Also interesting is what appears to be a rickshaw drivers union, run by the Communist Party here. I spent weeks trying to figure out why the kiosk where all the drivers hang out at the end of my street had a red sickle and hammer and communist paraphernalia all around, and every time I went down there I never connected the dots until I learned through my internship how unions form in India- through political parties, and rarely (although becoming more frequent) through unaffiliated means. I will write more about this later, in relation to my work experience here, but the interesting economic aspect of this is that, as with all rickshaw rides, you want to avoid these guys like the plague (they're easily identified- they have the hammer-and-sickle pinned on their chest), as any driver that is parked, or near any others, will raise his price because he isn't already on his way there or the multiple others can gang up on you and price-collude. This is evident in a recent experience I had, trying to get to Guindy (near the airport), which should cost 70-100 rupees. "250 rupees, sah," I was quoted, with heads nodding all around. Interesting, I thought, and walked down the street to catch a guy already headed my way who started the bargaining at 100. On an unrelated but similarly discouraging note, the only time (and last time) I hired a guy from this stand was with the other American living in my house. When we finished bargaining with the driver, he produced a liter of vodka from his shirt, took a finishing swig, tossed it in the bushes, and motioned for us to sit down so we could get going. Safety first!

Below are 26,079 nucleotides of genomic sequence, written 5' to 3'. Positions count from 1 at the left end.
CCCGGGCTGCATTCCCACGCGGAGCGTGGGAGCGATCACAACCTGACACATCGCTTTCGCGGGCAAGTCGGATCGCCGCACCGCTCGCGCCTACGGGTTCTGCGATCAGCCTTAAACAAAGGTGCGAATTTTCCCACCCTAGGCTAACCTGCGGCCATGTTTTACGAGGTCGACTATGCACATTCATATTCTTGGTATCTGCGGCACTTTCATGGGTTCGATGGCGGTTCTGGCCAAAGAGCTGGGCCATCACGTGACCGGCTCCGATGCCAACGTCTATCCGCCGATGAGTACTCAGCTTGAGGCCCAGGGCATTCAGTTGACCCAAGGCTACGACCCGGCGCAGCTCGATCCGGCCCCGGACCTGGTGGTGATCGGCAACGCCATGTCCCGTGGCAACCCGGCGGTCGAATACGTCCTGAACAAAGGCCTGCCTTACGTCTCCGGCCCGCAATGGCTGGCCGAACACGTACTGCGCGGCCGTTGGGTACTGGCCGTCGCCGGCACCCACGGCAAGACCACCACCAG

Anyway, last economic note. Essential goods are incredibly cheap here, mostly due to being grown locally or heavy government subsidization, such as with agricultural products and transportation. Rickshaws, trains, and buses are dirt cheap, as is most vegetarian Indian food, the fare at almost any "hotel" (codeword for "restaurant" here) or "dhaba" (roadside eatery). However, air travel is comparable to any Western nation, and car rental is about the same. Beer and Western restaurant fare are only slightly cheaper than in the U.S. (but comparably to alternatives, very expensive) and my digital camera actually cost more in USD than if I had bought it in the states. So in summary, anything that the average person uses or could be considered "essential" is amazingly cheap, whereas any luxury item or service that has a lesser-priced alternative ranges from relatively much higher (but not too bad) to almost absolutely higher.
(interestingly, movie tickets tend to be "essential" as well, flying in just under $2 at a big Regal Cinema-esque multiplex. Like Ganesh and the Ganges, what would India be without Bollywood?)